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July was a mixed reading month for me, some great and not-so-great. For the first time in a couple of years, I stopped reading a book in the middle and don't plan on finishing it. It was also the 3rd book in a series with sequels yet-to-be-read, so that made it even worse. On the other hand, I also discovered a new series at the end of the month that I really liked, leaving me with a few books to look forward to in August already.

July 2014 is also the month that Amazon announced and launched the kindle unlimited service, described by some as a "Netflix for ebooks." If you haven't read my post, “Review : Is Kindle Unlimited Worth It?” check out the analysis of how the cost of my wife's and my reading list for April through June would have been different with Kindle Unlimited.

As a caveat on my reviews, enjoying the story is my highest order value, above complicated, nuanced storytelling or even the mechanics of writing.  If I am entertained and pulled into the story, I can easily overlook a few grammatical errors. I do welcome different comments and would love to get to know other sff readers, so if you read one of these and have a different perspective, please share it!

Best regards, Jeff

You may also want to look at my June 2014 Sci-fi & Fantasy reading list.


Dead Things

Stephen Blackmoore

Dead Things is the first in an urban fantasy series about Eric Carter, a necromantic magic-user and trouble shooter who gets lured back to his origins of Los Angeles and drawn into a complicated plot involving old friends and enemies. Great start to a new series and I'll be starting book #2 immediately.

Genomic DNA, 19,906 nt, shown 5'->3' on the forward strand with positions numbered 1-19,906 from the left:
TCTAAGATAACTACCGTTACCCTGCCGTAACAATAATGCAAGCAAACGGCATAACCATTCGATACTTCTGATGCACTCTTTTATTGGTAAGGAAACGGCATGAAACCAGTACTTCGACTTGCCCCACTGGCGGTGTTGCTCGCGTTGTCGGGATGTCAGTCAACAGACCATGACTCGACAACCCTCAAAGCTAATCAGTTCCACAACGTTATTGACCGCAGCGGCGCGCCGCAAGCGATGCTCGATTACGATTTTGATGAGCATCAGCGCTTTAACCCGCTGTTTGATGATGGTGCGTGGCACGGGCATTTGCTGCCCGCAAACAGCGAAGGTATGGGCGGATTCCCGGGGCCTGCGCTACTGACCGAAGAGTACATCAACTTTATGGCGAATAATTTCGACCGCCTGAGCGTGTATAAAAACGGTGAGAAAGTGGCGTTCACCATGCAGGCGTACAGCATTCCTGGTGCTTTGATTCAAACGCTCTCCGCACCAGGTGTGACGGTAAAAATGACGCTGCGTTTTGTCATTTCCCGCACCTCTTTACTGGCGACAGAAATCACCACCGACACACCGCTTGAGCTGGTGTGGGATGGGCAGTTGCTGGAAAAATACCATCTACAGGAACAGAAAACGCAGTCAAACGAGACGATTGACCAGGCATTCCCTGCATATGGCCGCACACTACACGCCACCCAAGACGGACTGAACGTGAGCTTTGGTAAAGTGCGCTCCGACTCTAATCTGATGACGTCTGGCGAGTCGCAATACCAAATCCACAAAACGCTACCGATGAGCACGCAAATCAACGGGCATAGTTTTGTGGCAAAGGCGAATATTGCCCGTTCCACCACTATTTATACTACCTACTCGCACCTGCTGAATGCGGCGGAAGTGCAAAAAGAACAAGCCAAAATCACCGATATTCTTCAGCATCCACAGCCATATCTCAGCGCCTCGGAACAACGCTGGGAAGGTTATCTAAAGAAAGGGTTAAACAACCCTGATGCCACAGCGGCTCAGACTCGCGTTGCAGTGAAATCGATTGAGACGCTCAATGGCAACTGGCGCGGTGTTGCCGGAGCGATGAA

Scrapyard Ship

Mark Wayne McGinnis

The book opens with a space battle and then shifts to our hero, Navy Seal Jason Reynolds, who is under house arrest in the family homestead, which also happens to be a scrapyard and coincidentally the hiding place for an advanced spaceship. In spite of how that sounds, I liked the characters and enjoyed the book.


Scrapyard Ship

Mark Wayne McGinnis

To be honest, I took a break after reading #1 and only came back to read #2 a couple of weeks later. Once I started it, it was a good read, but I'd like to see Mark spend less pages throwing in new technology and more pages on character development - I ike Molly, Nan and Dira but they're all pretty shallow still.


Blades of Magic (Crown Service #1)

Terah Edun

This was the first book I read in July and I liked it well enough to give Edun's previous series a try. Sara is a magical sword duelist (Battle Mage) with a chip on her shoulder with respect to defending her family's honor. Her father was accused of desertion, but she soon learns there is more going on that she has been told and takes action to find out the truth.


Honor Crowned (The Spare Heir #3)

Michael G. Southwick

Good news and bad news on this one. I loved the Spare Heir series and would pretty much give this book a 4 rating right up until the ending, which seemed like it was written be completely different writer just to finish the series. Sad, because the story had great potential.